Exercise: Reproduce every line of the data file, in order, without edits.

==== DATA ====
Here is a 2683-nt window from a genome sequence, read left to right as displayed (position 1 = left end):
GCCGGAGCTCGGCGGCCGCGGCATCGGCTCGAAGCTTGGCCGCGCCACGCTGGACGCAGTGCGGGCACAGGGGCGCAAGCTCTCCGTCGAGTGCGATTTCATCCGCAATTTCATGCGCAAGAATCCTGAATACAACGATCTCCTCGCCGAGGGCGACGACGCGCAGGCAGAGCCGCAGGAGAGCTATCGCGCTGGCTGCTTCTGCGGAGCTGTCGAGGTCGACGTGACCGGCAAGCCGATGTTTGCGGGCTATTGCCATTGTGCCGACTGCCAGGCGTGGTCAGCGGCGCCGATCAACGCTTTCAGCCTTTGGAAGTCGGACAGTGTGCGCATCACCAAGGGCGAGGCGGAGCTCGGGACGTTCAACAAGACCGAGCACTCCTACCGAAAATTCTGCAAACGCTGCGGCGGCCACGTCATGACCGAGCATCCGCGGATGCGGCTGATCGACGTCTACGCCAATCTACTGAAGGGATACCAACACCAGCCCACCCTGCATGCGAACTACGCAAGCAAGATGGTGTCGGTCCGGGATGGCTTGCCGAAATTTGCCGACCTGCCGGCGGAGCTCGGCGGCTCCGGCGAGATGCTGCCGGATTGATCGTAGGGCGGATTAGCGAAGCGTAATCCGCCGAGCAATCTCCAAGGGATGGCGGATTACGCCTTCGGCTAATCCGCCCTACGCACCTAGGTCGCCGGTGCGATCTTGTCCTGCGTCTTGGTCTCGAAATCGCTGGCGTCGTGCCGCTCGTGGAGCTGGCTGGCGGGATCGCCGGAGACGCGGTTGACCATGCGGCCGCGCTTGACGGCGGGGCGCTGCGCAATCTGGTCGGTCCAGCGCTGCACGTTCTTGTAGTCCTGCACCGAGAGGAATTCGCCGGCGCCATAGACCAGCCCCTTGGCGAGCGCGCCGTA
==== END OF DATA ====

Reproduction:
Here is a 2683-nt window from a genome sequence, read left to right as displayed (position 1 = left end):
GCCGGAGCTCGGCGGCCGCGGCATCGGCTCGAAGCTTGGCCGCGCCACGCTGGACGCAGTGCGGGCACAGGGGCGCAAGCTCTCCGTCGAGTGCGATTTCATCCGCAATTTCATGCGCAAGAATCCTGAATACAACGATCTCCTCGCCGAGGGCGACGACGCGCAGGCAGAGCCGCAGGAGAGCTATCGCGCTGGCTGCTTCTGCGGAGCTGTCGAGGTCGACGTGACCGGCAAGCCGATGTTTGCGGGCTATTGCCATTGTGCCGACTGCCAGGCGTGGTCAGCGGCGCCGATCAACGCTTTCAGCCTTTGGAAGTCGGACAGTGTGCGCATCACCAAGGGCGAGGCGGAGCTCGGGACGTTCAACAAGACCGAGCACTCCTACCGAAAATTCTGCAAACGCTGCGGCGGCCACGTCATGACCGAGCATCCGCGGATGCGGCTGATCGACGTCTACGCCAATCTACTGAAGGGATACCAACACCAGCCCACCCTGCATGCGAACTACGCAAGCAAGATGGTGTCGGTCCGGGATGGCTTGCCGAAATTTGCCGACCTGCCGGCGGAGCTCGGCGGCTCCGGCGAGATGCTGCCGGATTGATCGTAGGGCGGATTAGCGAAGCGTAATCCGCCGAGCAATCTCCAAGGGATGGCGGATTACGCCTTCGGCTAATCCGCCCTACGCACCTAGGTCGCCGGTGCGATCTTGTCCTGCGTCTTGGTCTCGAAATCGCTGGCGTCGTGCCGCTCGTGGAGCTGGCTGGCGGGATCGCCGGAGACGCGGTTGACCATGCGGCCGCGCTTGACGGCGGGGCGCTGCGCAATCTGGTCGGTCCAGCGCTGCACGTTCTTGTAGTCCTGCACCGAGAGGAATTCGCCGGCGCCATAGACCAGCCCCTTGGCGAGCGCGCCGTA